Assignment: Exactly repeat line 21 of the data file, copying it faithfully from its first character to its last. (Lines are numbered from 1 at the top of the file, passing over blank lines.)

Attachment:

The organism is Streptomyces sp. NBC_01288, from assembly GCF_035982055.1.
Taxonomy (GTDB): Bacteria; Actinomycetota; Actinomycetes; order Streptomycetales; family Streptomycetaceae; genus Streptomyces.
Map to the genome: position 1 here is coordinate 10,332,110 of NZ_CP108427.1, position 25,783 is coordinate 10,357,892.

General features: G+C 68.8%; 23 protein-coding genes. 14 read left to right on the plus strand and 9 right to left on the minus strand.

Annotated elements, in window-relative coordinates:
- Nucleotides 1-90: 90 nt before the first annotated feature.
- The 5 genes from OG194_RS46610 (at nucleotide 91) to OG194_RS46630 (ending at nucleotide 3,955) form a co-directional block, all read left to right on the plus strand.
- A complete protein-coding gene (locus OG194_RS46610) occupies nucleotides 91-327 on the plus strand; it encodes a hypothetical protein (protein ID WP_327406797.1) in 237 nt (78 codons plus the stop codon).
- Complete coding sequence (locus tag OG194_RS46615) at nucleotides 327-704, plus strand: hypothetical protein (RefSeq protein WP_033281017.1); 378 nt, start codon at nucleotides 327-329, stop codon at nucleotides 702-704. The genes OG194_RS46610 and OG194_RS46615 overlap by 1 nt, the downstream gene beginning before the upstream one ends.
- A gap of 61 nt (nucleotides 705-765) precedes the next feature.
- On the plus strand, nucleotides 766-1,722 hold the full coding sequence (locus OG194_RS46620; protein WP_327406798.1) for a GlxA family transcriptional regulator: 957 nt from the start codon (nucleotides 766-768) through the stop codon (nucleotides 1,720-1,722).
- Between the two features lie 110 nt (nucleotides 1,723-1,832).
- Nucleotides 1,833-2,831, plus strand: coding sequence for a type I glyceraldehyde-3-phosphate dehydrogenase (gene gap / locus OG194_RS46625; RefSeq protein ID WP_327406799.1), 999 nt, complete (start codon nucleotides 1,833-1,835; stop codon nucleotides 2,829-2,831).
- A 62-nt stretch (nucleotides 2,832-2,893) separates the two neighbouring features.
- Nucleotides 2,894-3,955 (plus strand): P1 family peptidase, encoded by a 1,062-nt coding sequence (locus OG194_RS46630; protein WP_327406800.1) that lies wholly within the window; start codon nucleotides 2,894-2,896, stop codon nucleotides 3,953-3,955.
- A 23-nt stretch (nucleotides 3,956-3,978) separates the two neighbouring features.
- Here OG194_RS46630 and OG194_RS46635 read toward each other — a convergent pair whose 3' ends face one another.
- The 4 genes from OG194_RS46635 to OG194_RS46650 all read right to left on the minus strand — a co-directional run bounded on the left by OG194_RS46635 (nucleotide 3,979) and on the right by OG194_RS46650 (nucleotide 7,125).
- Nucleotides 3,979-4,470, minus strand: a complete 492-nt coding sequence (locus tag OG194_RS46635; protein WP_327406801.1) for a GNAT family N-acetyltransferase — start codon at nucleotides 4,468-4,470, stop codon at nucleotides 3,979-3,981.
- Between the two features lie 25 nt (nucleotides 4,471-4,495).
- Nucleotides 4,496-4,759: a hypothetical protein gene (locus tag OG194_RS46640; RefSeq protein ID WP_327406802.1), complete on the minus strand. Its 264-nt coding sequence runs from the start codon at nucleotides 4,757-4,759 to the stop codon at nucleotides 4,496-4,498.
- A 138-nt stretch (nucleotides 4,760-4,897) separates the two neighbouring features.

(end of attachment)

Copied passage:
- Nucleotides 4,496-4,759: a hypothetical protein gene (locus tag OG194_RS46640; RefSeq protein ID WP_327406802.1), complete on the minus strand. Its 264-nt coding sequence runs from the start codon at nucleotides 4,757-4,759 to the stop codon at nucleotides 4,496-4,498.